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On behalf of the VDMA, the Global Trade Alert Team of the University of St. Gallen, Switzerland, examined the international situation, which goes far beyond classic export barriers such as customs duties and non-tariff trade barriers.


The study shows that mechanical engineering companies


from Germany are increasingly competing with those that receive comprehensive export promotion in their home countries. This is particularly true for the most important export markets of the German mechanical and plant engineering industry: China, USA, Russian Federation and the EU states. In some cases, between 70 and 100 per cent of their machinery exports compete with subsidised products. Export promotion is therefore an important factor in the trade context and is becoming increasingly important in many competing countries. The study also


shows that technical


regulations in markets such as Brazil, China and the USA make market access more difficult and drive up costs for foreign suppliers. Added to this is the uncertainty of how these regulations will be implemented. High import duties of more than eight per cent are still in force in Brazil, China and India. Germany and the EU are also not model examples when it comes to free trade. The main obstacles for foreign machinery suppliers are technical regulations and export promotion. Trade barriers of all kinds exist above all with countries that have no free trade agreements with the EU, as the study results clearly show. In these cases, there is also the risk that the trade barriers will be maintained, or new ones added without proper dialogue on facilitation. The VDMA therefore demands that EU policy-makers actively seek contact to countries with high import duties and other trade policy countermeasures and work for solutions. The study has also clearly revealed a shortcoming of the EU: the monitoring of trade policy measures of third countries. In principle, the EU Commission should monitor the trade policy measures of the most important trading partners more closely, especially when free trade agreements already exist. For example, once the free trade agreement with the EU came into force, South Korea established new trade barriers in the form of technical regulations for machinery – an adversary step, because a free world needs free trade.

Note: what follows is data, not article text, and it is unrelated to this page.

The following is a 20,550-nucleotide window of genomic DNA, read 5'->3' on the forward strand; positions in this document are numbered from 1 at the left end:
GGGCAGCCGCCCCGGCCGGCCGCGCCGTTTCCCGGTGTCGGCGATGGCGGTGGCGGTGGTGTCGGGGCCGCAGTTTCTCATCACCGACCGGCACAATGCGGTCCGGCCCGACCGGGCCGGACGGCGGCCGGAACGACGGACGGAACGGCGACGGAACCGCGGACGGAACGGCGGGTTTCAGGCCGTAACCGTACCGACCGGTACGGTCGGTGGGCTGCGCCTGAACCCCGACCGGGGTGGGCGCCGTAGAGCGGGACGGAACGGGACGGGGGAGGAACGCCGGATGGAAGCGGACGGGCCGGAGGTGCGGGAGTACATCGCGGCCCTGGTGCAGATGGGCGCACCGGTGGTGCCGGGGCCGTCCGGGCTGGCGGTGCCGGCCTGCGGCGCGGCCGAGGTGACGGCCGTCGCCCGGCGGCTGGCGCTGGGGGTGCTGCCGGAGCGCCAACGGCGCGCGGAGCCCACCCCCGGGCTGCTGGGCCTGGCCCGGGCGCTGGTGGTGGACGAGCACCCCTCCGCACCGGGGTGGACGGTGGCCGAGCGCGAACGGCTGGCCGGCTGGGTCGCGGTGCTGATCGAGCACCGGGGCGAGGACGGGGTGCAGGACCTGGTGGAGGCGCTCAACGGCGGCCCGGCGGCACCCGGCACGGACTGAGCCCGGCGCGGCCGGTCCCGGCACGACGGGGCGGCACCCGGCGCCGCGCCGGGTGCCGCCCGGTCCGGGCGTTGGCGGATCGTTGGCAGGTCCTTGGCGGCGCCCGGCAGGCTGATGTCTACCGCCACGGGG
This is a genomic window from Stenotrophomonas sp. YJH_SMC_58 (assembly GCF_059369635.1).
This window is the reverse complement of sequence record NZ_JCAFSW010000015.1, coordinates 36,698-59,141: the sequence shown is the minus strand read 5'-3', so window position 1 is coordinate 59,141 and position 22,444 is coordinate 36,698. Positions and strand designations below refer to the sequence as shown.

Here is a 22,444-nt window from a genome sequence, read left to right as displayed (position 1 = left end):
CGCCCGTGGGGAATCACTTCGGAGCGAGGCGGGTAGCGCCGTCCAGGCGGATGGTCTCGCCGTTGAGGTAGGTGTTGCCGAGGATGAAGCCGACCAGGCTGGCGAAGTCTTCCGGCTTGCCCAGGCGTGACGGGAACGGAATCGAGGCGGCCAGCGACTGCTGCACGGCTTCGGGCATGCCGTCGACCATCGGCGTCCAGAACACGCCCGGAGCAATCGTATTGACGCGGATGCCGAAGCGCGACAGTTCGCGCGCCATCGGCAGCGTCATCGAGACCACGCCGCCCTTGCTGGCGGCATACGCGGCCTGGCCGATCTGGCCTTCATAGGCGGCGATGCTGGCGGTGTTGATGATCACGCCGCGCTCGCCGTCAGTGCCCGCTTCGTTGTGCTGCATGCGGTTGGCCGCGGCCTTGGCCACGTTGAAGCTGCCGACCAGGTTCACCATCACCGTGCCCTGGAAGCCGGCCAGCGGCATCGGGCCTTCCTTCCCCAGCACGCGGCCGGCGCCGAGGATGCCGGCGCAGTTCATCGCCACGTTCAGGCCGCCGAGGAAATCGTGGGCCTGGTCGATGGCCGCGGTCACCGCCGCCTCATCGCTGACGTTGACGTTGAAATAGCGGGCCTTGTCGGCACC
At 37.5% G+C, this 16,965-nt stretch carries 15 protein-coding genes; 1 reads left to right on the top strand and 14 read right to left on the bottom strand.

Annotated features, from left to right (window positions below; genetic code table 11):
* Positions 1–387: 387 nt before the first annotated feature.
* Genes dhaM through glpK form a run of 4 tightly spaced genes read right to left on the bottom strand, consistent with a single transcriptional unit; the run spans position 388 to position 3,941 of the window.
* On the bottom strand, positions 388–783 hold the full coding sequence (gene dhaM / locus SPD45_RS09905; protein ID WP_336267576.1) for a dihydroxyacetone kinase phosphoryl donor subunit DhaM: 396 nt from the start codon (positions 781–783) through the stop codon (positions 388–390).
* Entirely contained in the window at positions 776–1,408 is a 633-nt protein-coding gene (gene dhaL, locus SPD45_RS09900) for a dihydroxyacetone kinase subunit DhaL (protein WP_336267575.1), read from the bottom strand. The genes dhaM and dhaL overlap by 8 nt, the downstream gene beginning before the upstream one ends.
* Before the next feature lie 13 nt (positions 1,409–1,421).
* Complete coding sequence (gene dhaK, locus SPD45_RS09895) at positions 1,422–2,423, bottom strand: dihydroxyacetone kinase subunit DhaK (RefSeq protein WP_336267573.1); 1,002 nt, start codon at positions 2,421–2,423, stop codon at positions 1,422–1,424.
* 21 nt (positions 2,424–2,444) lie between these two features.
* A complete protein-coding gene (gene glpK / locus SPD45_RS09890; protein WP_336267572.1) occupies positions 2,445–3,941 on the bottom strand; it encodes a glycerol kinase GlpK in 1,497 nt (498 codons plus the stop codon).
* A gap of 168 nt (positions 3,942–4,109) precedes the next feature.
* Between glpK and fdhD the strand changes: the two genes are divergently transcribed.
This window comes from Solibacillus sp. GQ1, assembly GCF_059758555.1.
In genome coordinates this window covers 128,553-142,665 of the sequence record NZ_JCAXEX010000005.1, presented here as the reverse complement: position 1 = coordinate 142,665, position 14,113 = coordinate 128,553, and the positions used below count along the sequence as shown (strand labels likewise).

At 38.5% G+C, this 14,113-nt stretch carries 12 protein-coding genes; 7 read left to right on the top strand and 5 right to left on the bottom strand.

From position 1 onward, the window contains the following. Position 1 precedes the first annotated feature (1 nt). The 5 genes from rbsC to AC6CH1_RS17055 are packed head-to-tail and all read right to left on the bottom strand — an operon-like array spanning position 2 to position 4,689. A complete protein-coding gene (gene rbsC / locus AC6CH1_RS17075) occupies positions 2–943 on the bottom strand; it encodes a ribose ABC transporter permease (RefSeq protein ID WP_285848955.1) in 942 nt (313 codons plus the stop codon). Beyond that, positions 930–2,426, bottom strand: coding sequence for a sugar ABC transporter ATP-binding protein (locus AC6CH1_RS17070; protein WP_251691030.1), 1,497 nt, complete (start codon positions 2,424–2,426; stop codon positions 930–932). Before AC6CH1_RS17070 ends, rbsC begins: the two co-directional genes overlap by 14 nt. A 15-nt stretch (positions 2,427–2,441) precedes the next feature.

PWM: The pandemic appears to have intensified corporate reluctance to invest. How has this affected


the ventilation industry in the first half of this year? Conversely, what is the second half looking like? VDMA: Good order books have so far helped companies in the general ventilation industry through the difficult Covid-19 period.


Production is still well utilised


in


many companies. However, the decline in orders is also noticeable and it is likely that the impact on production will increase in three to six months. Consequently, the second half of the year is likely to be weaker than the first in the Air-handling Technology sector. Incoming orders in the sector declined by 24 per cent


in real terms in April 2020 compared with April 2019. Since incoming orders were still slightly positive in the first quarter (plus two per cent), this resulted in a total drop in orders of four per cent for the first four months. The picture is similar for turnover. In the first quarter, turnover decreased by four per cent, and for the second quarter, companies even expect a decline of nine per cent overall. With regards to the second half of the year, there are uncertainties and a wide variety of prospects in the industry. In summary, total sales for 2020 are currently expected to fall around eight per cent compared to 2019 for Air-handling Technology sector.


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